Primary Election Day & "Time Off to Vote"

Posted by: Gail Cecchettini Whaley, J.D. on Thursday, February 27, 2020

Super Tuesday is March 3, 2020 — the day when the greatest number of U.S. states hold primary elections and caucuses. California used to hold its primary election in June, but now California voters have a chance to weigh in early in the primary process to help propel a candidate forward.

On March 3, 2020, polls are open from 7 a.m. – 8 p.m.

Here's what employers need to know:

  • Employees may take up to 2 hours off work, without a loss of pay, if they don't have enough time to vote during non-work hours.
  • Only a maximum of 2 hours must be paid by the employer, even if more than 2 hours off are needed in order to vote.
  • Employers can require time off to be taken at the beginning or the end of the employee's shift — whichever allows the employee the most free time to vote and the least time off from work.
  • Employers may require employees to give at least 2 working days advance notice to arrange time off to vote.
  • Employers must post the California "Time Off To Vote" notice at least 10 days before every statewide election in a visible location. CEA's 2020 California/Federal Employment Law Poster contains the required notice — so make sure it's hanging up in a clearly visible place at work, such as your employee breakroom! If you don't have the notice, it is available here.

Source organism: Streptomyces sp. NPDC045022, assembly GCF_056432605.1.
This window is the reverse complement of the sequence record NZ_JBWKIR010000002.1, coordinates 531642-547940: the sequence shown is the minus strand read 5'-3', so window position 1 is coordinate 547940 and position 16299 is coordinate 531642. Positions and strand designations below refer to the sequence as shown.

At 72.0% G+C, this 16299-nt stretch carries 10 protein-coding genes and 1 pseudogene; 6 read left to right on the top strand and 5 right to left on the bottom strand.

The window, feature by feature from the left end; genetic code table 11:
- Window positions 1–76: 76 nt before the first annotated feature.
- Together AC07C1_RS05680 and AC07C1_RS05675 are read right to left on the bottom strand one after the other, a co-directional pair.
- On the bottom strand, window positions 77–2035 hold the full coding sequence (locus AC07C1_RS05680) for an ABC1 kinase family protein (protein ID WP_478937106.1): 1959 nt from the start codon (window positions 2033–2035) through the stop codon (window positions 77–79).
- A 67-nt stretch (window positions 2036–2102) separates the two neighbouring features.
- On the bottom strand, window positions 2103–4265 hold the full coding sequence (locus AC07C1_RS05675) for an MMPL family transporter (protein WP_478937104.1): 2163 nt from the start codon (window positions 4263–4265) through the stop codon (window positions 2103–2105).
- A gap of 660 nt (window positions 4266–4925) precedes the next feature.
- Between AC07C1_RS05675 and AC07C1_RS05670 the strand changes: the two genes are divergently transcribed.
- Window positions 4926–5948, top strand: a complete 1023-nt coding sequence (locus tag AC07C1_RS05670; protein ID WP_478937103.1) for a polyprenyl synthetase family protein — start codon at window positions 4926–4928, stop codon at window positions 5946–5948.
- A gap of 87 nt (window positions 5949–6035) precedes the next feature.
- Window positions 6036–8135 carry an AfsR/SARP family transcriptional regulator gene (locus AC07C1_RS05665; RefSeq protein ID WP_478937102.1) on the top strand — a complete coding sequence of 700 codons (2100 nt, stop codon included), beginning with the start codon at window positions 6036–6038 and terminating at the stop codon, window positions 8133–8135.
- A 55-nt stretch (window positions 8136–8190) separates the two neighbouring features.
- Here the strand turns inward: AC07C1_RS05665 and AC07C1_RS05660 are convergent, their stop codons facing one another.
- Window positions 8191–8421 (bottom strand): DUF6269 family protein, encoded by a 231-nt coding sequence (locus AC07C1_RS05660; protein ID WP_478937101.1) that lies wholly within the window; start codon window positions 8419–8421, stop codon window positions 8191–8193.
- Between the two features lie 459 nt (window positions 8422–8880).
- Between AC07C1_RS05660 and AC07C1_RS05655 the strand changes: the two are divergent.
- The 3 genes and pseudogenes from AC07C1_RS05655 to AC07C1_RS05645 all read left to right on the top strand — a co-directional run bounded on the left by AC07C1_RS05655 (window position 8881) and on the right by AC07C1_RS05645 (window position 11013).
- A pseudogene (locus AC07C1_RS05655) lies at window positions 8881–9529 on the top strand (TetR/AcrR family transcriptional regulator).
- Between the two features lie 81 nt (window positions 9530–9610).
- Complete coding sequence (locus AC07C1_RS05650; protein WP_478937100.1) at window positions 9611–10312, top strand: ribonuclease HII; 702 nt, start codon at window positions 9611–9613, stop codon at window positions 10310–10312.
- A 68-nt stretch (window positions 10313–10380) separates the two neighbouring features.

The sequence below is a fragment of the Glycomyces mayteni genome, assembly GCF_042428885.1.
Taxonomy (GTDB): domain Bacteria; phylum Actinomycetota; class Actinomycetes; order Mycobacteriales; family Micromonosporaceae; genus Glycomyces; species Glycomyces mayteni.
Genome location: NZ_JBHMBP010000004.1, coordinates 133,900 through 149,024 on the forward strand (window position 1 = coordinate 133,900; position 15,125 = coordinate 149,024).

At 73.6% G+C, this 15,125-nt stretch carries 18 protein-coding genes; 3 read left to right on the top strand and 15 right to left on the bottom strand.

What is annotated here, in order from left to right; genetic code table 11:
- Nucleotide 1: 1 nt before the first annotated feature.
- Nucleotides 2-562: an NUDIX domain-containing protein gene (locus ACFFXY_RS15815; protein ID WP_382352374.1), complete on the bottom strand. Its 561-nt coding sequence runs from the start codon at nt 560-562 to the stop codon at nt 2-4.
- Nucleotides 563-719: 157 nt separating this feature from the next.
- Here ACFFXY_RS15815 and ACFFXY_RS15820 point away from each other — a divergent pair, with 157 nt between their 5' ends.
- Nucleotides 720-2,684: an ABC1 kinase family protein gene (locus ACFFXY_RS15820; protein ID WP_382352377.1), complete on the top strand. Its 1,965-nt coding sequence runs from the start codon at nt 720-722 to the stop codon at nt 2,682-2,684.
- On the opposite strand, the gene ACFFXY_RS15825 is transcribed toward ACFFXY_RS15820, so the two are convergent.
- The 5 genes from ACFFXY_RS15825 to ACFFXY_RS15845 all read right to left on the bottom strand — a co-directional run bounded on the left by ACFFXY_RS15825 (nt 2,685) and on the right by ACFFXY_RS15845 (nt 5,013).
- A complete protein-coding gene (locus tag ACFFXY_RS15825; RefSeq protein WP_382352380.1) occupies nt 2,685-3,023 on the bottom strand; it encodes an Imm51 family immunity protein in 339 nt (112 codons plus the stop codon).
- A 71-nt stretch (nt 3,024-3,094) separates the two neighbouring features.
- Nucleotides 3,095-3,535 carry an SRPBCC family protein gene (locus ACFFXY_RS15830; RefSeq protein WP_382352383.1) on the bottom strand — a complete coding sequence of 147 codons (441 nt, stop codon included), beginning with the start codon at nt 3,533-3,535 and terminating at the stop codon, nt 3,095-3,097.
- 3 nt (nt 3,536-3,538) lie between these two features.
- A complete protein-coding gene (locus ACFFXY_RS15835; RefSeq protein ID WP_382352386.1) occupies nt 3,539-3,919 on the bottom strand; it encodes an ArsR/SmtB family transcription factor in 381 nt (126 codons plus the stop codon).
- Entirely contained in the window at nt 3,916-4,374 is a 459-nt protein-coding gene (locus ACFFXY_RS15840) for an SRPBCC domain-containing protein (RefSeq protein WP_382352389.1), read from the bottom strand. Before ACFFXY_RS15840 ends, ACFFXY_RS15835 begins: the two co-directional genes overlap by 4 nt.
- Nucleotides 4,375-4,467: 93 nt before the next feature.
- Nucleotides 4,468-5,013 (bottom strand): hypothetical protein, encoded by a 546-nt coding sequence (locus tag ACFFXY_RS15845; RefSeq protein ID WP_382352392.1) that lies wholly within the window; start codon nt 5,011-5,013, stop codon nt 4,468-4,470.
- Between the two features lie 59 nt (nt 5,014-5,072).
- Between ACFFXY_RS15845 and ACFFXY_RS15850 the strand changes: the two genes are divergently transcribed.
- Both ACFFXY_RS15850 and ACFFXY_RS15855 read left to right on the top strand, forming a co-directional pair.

How the Voter's Choice Act May Affect Certain Counties

Employees registered to vote in certain California counties, may find it very tough to argue that they don't have enough time outside of working hours to vote.

Fifteen California counties participate in the Voter's Choice Act which allows registered voters to go to a voting center and vote in person starting 10 days before the election, including the weekend before the election. There are also ballot drop-off locations.

The 15 counties participating in the Voter's Choice Act are: Madera, Napa, Nevada, Sacramento, San Mateo, Amador, Butte, Calaveras, El Dorado, Fresno, Los Angeles, Mariposa, Orange, Santa Clara, and Tuolumne.

Remember: You can never reward or punish employees for political activities or beliefs, coerce them to support a particular political candidate or ballot measure, or threaten to do so.


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